Update: Sept. 21:  Media have reported that Microsoft has agreed to stop cooperating with these sorts of witchhunts in Russia.

Saturday, September 11, 2010

CNN's Zakaria: we underestimate intentions, overestimate capacity, of Al Qaeda and others

CNN has an op-ed interview with Fareed Zakaria today, “Did the U.S. overreact to 9/11?” with the text link here.

Zakaria makes the point that the US tends to underestimate the evil intentions of some enemies, but overestimate their ability to carry out their intentions. This was true with the Soviet Union during the Cold War, he says. We start out with an initial failure of imagination and then run away with fantasy.

Al Qaeda is definitely weaker in its ability to coordinate or carry out any major initiative. On the other hand, radicalism and indignation has spread to the young in certain communities, leading to individual bad acts.

Another discussion on CNN Saturday noted that the United States is still dependent on immigration for brain power in basic research and technology engineering, and always has been. In fact, Microsoft opened a development center in Vancouver rather than Seattle because it was easier to import talent into Canada. Yet the work visa issue for technology in the US has been controversial ever since technology employment became unsteady in the Dot-com bust.

Wednesday, September 8, 2010

CNN presents opposing views on NYC mosque; but the Florida pastor comes across as a millstone

CNN's Soledad O'Brien will interview Imam Feisal Abdul Rauf, behind the proposed Islamic Center in New York, on "Larry King Live" Wednesday Sept. 8, 2010.



The story indicates that Rauf stands behind temperance and moderation in the pursuit of religious faith.

Personally, I’ve remained pretty neutral about all this, but it seems that the First Amendment certain protects the building of a facility for any faith in any community, as far as any zoning or government regulation is concerned.

The positive spin on Rauf’s proposal is diametrically opposed to the attention given to Florida pastor Terry Jones with his planned “burning” of the Koran. On Tuesday night, Anderson Cooper, on his 360 program, did a “Keeping ‘em honest” interview which became contentious.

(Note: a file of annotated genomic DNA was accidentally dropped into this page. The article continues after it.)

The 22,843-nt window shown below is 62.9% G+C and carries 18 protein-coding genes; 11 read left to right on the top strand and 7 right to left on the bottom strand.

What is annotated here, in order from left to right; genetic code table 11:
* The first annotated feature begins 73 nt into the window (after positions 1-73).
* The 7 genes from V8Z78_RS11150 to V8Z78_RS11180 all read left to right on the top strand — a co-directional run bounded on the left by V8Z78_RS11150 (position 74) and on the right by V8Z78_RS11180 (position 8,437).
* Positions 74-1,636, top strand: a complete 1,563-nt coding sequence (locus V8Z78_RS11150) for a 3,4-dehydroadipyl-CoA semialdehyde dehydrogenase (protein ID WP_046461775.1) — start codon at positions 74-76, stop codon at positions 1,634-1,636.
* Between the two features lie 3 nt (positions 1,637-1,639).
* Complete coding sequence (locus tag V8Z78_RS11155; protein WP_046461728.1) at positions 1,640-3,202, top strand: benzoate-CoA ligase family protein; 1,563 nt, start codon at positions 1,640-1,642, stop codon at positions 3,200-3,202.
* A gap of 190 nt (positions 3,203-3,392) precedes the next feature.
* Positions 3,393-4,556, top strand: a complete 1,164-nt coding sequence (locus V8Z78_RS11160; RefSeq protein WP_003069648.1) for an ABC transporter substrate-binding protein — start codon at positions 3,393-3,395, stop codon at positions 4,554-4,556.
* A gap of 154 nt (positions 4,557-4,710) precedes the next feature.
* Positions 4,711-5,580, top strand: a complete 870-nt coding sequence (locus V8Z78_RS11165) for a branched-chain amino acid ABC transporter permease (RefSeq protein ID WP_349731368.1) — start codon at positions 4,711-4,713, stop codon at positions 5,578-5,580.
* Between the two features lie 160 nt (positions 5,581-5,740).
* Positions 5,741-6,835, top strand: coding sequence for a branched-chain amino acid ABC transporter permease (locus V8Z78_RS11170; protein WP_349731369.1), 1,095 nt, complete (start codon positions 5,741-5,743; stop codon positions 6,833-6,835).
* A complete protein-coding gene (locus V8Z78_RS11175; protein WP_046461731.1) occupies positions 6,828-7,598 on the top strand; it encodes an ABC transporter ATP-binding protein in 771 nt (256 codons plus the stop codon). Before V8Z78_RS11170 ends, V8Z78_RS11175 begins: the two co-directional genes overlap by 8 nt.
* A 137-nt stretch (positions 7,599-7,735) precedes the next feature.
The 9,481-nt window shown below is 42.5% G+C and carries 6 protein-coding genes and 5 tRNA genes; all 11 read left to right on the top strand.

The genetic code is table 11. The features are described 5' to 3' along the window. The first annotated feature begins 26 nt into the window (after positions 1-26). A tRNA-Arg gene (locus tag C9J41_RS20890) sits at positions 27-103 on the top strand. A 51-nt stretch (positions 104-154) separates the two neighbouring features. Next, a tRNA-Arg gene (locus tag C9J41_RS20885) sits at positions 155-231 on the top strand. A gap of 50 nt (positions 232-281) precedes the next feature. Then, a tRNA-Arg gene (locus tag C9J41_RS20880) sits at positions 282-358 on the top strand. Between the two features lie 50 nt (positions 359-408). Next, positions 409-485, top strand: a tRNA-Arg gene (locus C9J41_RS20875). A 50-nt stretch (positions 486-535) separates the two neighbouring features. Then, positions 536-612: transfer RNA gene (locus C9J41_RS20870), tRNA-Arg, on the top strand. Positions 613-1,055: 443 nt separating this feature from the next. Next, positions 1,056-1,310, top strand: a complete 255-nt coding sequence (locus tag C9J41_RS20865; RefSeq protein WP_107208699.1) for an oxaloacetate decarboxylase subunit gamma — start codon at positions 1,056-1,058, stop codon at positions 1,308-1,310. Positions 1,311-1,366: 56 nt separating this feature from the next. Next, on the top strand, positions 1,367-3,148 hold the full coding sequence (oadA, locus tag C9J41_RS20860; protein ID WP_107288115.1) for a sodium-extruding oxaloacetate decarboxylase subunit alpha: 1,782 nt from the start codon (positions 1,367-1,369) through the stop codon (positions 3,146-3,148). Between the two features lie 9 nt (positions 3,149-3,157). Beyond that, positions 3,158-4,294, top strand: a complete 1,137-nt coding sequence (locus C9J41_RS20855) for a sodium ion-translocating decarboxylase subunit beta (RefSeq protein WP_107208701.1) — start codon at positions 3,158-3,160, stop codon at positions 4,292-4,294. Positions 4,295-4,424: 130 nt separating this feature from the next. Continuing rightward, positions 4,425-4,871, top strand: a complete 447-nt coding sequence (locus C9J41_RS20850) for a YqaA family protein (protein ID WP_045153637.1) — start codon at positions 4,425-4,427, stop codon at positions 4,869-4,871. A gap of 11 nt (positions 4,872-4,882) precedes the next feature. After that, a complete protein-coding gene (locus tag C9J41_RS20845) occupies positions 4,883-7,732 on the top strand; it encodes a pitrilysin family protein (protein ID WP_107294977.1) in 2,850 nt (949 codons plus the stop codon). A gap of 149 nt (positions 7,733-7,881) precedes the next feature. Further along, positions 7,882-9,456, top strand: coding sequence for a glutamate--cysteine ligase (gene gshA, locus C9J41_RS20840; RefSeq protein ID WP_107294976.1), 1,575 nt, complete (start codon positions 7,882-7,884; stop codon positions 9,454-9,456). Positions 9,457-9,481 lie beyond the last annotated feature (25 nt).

One is reminded of Francois Truffaut’s 1966 film of Ray Bradbury’s “Fahrenheit 451” for Universal and J. Arthur Rank, about book burning. And the Nazis did it in the 1930s. Jones is starting to sound like another kind of Fred Phelps.

Sunday, September 5, 2010

Zakaria interviews Browder on Magnitskiy case, about Russian mafia controlling government, even Putin; also, London's radical imam

Today, Sept. 5, Fareed Zakaria interviewed investor William Browder, who was first detained at the Moscow airport and then expelled, but after he had gotten his money out. But through a bizarre chain of events, an ordinary Russian tax lawyer, Sergey Magnitskiy, would be put in prison on charges trumped up by police and prosecutors controlled by the Russian Mafia, just as in the Dragon Girl movies. Magnitskiy died on 16 November 2009 in a Russian prison after horrible deterioration. Visit the site dedicated to him, here.



Fareed also got into a “polyphonic” debate with one of the UK’s most notorious radical imams, Anjem Choudary, who claims that democracy and separation and church and state are contradictory to Islam and Shariah.

Friday, September 3, 2010

Videos, blogs and social media all have a big impact on international human rights

Google’s own corporate blog had two major postings in August on the Internet and advancement of human rights (and political dissidence) overseas. The most important posting appears Aug. 24, “What do you think about human rights (and your rights) online?", here. The posting discusses the role of user-generated video in human rights, and has a label of “video”.

There is an earlier posting “How do you advance online free expressions” Aug. 12, also posted on YouTube’s official blog (“Broadcasting ourselves”) here with labels of “free expression” (like mine, “international free speech”) and “policy and issues” (which most of my blogs are about by default).